• Antivirus coverage
• Physical environment
• Power requirements, and
• On-site support requirements.
Through the application of appropriate network architecture features, a balanced approach to network architecture can be achieved. The proper planning of such systems can reduce downtime, improve control system performance, and reduce support costs for manufacturing facilities.
Any opportunity to ease the learning curve of understanding a network architecture should be taken. Many vendors are now providing solutions which can integrate into domain structures, providing single-point management of user authorization, as well as many other security features of a network. Many tools are now available to provide visual representations and point-and-click management for network appliances.
Secure networks do not necessarily need to be complex networks. Try to avoid creating multiple access paths between networks and don’t construct tiers of networks where they are not necessary. Avoid appliances which do not integrate user management with a domain structure, as this typically leads to simplified security, leaving vulnerabilities to intrusion either accidental or malicious. Try to stay with a single family of appliances as this will shorten the learning curve for IT personnel.
In the end, there is no magic-bullet solution for architectural design of networks. Common sense plays a large role as well as familiarity with the components. Calculations will need to be made on the front end, with an eye to expandability and reliability. Communication networks are no longer simple structures with simple components. Robust communication solutions require careful planning, which will ultimately provide more simplified and higher performing results.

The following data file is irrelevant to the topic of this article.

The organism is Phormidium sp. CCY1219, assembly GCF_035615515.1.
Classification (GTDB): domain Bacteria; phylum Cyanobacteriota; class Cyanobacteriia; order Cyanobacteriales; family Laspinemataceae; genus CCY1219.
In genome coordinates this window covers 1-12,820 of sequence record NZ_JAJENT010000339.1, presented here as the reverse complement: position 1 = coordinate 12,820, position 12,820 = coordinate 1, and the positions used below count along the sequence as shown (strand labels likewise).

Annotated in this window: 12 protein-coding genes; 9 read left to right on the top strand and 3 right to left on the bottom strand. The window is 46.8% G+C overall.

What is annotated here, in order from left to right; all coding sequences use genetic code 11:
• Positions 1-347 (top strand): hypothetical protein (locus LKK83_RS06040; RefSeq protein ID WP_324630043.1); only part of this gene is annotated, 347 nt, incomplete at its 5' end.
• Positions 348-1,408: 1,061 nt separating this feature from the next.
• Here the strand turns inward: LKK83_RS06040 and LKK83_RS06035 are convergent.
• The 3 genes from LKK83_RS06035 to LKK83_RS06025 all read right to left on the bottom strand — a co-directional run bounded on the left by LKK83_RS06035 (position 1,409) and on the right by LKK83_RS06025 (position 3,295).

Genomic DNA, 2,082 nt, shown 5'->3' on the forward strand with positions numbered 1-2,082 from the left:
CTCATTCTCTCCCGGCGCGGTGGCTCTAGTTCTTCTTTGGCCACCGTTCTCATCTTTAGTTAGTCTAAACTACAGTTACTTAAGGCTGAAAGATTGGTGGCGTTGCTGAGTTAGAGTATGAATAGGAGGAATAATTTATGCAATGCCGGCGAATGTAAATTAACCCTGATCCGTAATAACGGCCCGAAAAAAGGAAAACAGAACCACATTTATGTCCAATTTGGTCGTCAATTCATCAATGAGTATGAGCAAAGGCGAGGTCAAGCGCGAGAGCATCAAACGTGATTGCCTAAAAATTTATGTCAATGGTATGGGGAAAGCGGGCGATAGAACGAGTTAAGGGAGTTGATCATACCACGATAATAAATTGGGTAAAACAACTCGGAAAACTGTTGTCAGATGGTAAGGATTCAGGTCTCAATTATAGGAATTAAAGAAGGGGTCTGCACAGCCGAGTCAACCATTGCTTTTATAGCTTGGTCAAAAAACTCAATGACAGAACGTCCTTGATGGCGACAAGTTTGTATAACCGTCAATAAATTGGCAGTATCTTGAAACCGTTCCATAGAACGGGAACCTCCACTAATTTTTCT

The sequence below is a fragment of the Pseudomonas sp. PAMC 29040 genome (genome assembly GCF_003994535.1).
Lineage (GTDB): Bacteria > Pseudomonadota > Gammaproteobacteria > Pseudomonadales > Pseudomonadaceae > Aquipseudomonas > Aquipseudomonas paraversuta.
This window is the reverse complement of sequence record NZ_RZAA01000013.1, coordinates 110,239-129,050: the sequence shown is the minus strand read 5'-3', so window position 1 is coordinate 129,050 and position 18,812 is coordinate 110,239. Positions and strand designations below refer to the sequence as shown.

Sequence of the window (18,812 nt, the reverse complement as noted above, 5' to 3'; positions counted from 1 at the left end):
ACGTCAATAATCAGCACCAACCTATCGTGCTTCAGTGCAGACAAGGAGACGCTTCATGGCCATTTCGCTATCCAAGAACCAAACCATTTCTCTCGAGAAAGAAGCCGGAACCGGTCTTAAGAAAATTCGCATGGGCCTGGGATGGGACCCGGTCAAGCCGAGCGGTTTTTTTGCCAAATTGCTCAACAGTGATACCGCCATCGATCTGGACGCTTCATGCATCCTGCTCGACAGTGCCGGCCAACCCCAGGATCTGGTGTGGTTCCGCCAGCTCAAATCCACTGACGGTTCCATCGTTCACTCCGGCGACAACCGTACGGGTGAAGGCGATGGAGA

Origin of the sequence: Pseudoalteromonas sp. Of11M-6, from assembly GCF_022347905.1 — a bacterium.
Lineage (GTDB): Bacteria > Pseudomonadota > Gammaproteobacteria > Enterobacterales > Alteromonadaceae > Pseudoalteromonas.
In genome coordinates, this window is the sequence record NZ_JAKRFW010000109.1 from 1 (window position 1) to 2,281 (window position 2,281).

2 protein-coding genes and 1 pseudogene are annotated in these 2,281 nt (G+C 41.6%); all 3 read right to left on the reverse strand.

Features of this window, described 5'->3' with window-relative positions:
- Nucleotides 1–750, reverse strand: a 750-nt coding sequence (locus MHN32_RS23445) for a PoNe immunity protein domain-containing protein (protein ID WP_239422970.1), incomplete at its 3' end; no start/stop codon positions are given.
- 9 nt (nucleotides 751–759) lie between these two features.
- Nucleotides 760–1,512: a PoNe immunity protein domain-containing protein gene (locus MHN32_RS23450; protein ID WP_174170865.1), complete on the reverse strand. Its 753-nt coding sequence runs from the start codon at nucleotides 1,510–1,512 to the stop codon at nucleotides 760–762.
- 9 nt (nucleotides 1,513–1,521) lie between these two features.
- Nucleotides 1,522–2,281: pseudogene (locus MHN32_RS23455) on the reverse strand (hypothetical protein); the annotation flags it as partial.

This post was written by Karl Schrader. Karl is a senior engineer at MAVERICK Technologies, a leading system integrator providing industrial automation, operational support and control systems engineering services in the manufacturing and process industries. MAVERICK delivers expertise and consulting in a wide variety of areas including industrial automation controls, distributed control systems, manufacturing execution systems, operational strategy, and business process optimization. The company provides a full range of automation and controls services – ranging from PID controller tuning and HMI programming to serving as a main automation contractor. Additionally MAVERICK offers industrial and technical staffing services, placing on-site automation, instrumentation and controls engineers.
Case Study Database
Get more exposure for your case study by uploading it to the Consulting-Specifying Engineer case study database, where end-users can identify relevant solutions and explore what the experts are doing to effectively implement a variety of technology and productivity related projects.
These case studies provide examples of how knowledgeable solution providers have used technology, processes and people to create effective and successful implementations in real-world situations. Case studies can be completed by filling out a simple online form where you can outline the project title, abstract, and full story in 1500 words or less; upload photos, videos and a logo.
Click here to visit the Case Study Database and upload your case study.